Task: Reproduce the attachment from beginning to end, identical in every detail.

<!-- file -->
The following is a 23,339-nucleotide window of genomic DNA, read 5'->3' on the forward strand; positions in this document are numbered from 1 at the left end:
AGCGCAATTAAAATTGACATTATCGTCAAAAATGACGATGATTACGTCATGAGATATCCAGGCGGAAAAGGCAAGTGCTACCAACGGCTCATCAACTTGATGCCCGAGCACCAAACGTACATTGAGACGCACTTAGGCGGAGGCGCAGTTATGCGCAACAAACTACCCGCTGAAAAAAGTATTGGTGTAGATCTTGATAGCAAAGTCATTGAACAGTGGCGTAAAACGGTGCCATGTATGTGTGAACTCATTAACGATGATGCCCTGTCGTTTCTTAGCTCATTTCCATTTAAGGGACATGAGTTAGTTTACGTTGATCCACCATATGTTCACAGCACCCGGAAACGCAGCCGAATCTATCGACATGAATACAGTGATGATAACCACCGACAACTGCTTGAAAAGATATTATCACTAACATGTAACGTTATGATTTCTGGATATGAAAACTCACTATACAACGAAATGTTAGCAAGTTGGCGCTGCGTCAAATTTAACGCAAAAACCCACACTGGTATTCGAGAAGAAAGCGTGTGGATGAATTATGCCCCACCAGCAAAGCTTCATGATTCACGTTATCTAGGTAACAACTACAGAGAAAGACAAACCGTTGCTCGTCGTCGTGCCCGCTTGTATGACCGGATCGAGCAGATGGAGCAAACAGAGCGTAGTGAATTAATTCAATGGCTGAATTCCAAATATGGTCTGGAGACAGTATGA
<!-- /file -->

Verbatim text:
The following is a 23,339-nucleotide window of genomic DNA, read 5'->3' on the forward strand; positions in this document are numbered from 1 at the left end:
AGCGCAATTAAAATTGACATTATCGTCAAAAATGACGATGATTACGTCATGAGATATCCAGGCGGAAAAGGCAAGTGCTACCAACGGCTCATCAACTTGATGCCCGAGCACCAAACGTACATTGAGACGCACTTAGGCGGAGGCGCAGTTATGCGCAACAAACTACCCGCTGAAAAAAGTATTGGTGTAGATCTTGATAGCAAAGTCATTGAACAGTGGCGTAAAACGGTGCCATGTATGTGTGAACTCATTAACGATGATGCCCTGTCGTTTCTTAGCTCATTTCCATTTAAGGGACATGAGTTAGTTTACGTTGATCCACCATATGTTCACAGCACCCGGAAACGCAGCCGAATCTATCGACATGAATACAGTGATGATAACCACCGACAACTGCTTGAAAAGATATTATCACTAACATGTAACGTTATGATTTCTGGATATGAAAACTCACTATACAACGAAATGTTAGCAAGTTGGCGCTGCGTCAAATTTAACGCAAAAACCCACACTGGTATTCGAGAAGAAAGCGTGTGGATGAATTATGCCCCACCAGCAAAGCTTCATGATTCACGTTATCTAGGTAACAACTACAGAGAAAGACAAACCGTTGCTCGTCGTCGTGCCCGCTTGTATGACCGGATCGAGCAGATGGAGCAAACAGAGCGTAGTGAATTAATTCAATGGCTGAATTCCAAATATGGTCTGGAGACAGTATGA